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Dr. Erik C. L Grove
Prof. Steen Dalby Kristensen ,
DES have largely solved the problem of restenosis but both bare-metal stents (BMS) and DES induce platelet adhesion, activation and thrombus formation. Effective dual anti-platelet therapy with aspirin and clopidogrel should be continued for 12 months after the intervention with DES.Gradually, stents are covered with endothelial cells that do not induce thrombus formation, and the need for platelet inhibition decreases - but aspirin should be continued life-long.Patients, however, can have high platelet reactivity or low-responsiveness to anti-platelet therapy. In the future, individualised therapy might partly be based on measurement of the intensity of platelet inhibition.
For several years restenosis was the Achilles’ heel of coronary artery stenting by limiting long-term efficacy. Introduction of drug eluting stents (DES) reduced this problem dramatically (1,2). Recently, studies have indicated that this reduction in restenosis might have been obtained at the expense of a higher incidence of stent thrombosis, particularly late stent thrombosis. This supposition has reignited a debate about the mechanisms of stent thrombosis especially in relation to DES.
The incidence of stent thrombosis has been reported in a number of studies most of which have found an incidence of 0.5-2 %, but despite being a quantitatively minor problem, stent thrombosis has a major clinical impact owing to a high risk of myocardial infarction and death. Thus, mortality due to stent thrombosis has been reported to be as high as 45 % (3).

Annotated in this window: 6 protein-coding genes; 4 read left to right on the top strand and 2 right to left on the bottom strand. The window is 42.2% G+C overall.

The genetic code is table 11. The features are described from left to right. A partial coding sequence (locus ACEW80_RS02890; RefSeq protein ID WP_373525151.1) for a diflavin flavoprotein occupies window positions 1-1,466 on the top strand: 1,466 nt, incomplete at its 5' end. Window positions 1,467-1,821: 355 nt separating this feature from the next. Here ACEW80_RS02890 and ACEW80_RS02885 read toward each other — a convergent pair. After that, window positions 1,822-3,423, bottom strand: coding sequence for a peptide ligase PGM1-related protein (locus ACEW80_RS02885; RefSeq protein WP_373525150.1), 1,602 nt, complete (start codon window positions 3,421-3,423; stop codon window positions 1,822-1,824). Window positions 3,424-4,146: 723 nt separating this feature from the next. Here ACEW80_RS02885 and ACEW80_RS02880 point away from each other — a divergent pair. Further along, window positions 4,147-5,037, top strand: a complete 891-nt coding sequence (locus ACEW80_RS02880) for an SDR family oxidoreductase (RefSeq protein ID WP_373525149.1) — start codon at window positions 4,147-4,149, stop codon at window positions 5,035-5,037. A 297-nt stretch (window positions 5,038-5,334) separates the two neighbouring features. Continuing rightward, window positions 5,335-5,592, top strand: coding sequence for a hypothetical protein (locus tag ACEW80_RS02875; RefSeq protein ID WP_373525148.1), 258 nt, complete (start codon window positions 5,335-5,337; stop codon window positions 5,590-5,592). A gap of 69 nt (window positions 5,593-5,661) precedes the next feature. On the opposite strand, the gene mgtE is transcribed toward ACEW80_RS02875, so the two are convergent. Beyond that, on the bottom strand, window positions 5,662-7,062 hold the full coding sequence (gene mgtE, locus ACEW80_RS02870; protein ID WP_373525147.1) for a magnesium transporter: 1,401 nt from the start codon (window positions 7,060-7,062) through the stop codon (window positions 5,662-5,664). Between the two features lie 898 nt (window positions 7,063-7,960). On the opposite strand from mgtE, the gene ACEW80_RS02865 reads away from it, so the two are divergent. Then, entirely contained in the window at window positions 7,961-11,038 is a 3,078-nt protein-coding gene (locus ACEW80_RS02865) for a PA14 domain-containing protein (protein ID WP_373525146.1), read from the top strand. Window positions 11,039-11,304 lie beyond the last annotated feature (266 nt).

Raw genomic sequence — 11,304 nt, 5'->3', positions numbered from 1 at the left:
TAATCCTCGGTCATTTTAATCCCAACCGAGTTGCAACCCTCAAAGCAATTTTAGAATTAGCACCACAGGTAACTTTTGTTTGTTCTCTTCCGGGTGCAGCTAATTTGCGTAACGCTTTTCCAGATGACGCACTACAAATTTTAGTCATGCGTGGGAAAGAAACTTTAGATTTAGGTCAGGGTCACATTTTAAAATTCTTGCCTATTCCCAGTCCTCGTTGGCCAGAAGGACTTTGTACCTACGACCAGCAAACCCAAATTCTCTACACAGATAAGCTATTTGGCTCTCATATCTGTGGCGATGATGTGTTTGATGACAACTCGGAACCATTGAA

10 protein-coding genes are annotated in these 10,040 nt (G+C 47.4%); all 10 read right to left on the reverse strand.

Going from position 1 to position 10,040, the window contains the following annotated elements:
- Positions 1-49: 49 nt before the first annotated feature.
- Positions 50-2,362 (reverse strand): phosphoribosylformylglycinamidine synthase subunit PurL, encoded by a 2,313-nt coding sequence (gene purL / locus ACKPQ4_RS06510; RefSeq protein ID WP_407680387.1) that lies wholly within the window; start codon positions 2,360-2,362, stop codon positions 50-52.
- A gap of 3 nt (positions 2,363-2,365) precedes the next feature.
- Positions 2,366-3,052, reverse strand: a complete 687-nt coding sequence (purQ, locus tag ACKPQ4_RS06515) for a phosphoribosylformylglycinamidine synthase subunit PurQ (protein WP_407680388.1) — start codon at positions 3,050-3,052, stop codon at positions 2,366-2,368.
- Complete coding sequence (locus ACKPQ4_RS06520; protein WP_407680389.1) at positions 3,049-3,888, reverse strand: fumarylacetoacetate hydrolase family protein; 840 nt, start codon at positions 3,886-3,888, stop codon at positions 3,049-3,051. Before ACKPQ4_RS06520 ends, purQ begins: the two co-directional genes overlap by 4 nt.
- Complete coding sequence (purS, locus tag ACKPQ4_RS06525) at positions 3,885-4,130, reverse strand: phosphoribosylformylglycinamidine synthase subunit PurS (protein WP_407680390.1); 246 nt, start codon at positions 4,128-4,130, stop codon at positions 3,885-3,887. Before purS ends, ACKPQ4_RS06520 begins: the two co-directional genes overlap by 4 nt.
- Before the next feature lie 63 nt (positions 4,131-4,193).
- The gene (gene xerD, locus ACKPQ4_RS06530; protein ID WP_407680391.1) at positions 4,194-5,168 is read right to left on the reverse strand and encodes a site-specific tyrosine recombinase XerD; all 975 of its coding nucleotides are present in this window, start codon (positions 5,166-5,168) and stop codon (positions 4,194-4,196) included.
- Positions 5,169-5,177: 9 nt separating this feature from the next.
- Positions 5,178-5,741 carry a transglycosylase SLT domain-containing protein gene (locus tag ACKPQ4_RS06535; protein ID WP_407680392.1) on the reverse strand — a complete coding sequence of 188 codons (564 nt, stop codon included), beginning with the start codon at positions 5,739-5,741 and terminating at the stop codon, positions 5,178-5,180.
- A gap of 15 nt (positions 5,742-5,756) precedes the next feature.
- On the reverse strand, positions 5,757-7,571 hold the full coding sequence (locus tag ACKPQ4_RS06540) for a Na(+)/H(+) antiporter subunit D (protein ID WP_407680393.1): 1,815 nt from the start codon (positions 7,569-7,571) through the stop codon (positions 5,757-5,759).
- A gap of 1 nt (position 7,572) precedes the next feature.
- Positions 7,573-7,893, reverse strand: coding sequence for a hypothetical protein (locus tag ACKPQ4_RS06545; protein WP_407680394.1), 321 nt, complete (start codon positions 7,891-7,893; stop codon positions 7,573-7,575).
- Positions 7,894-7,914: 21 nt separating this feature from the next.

A new standard definition of stent thrombosis was recently proposed by an Academic Research Consortium (ARC) in order to make it possible to compare the true rates of stent thrombosis across different trials and registries (4). The ARC is composed of clinical investigators, industry representatives and regulators including the Food and Drug Administration, and the definition categorises stent thrombosis according to the level of documentation and timing.
• Definite or confirmed event (symptoms suggestive of an acute coronary syndrome and angiographic or pathologic confirmation of stent thrombosis) • Probable event (unexplained death within 30 days or target vessel myocardial infarction without angiographic confirmation of stent thrombosis) • Possible event (any unexplained death after 30 days) Based on the elapsed time since stent implantation stent thrombosis can be classified as: • Early (0-30 days post stent implantation) • Late (>30 days) • Very late (>12 months) Often, early stent thrombosis is further subdivided into acute (<24 hours) and subacute (1-30 days) events.
- Both bare-metal stents (BMS) and DES induce platelet adhesion, activation and thrombus formation and, therefore, effective anti-platelet therapy is mandatory for some time after stent implantation. Gradually, stents are covered with endothelial cells that do not induce thrombus formation, and the need for platelet inhibition decreases.
- Cytotoxic drugs used in DES in order to reduce smooth muscle cell growth after coronary intervention also inhibit this endothelialisation (5).
- Futhermore, sirolimus and paclitaxel induce expression of tissue factor in the stented lesion causing activation of the coagulation system.
- The polymers used to load these drugs may cause inflammation in the coronary artery characterized by infiltration of eosinophilic cells in the vessel wall suggestive of hypersensitivity reaction and this might also contribute to a prothrombotic environment (5).
Procedure -and lesion- related parameters: • use of multiple stents • small vessel diameter • coronary dissection • geographic miss • slow flow • long lesions • stent malapposition • underexpansion of the stent • stent design (strut thickness and polymer type) • bifurcation lesions
Patient characteristics: • diabetes • Acute Coronary Syndromes (especially STEMI) • left ventricular dysfunction • renal failure • advanced age • high platelet reactivity
Anti-platelet therapy: • inadequate intensity of therapy (i.e. non-dual platelet inhibition or insufficient dose) • non-compliance • premature cessation of anti-platelet therapy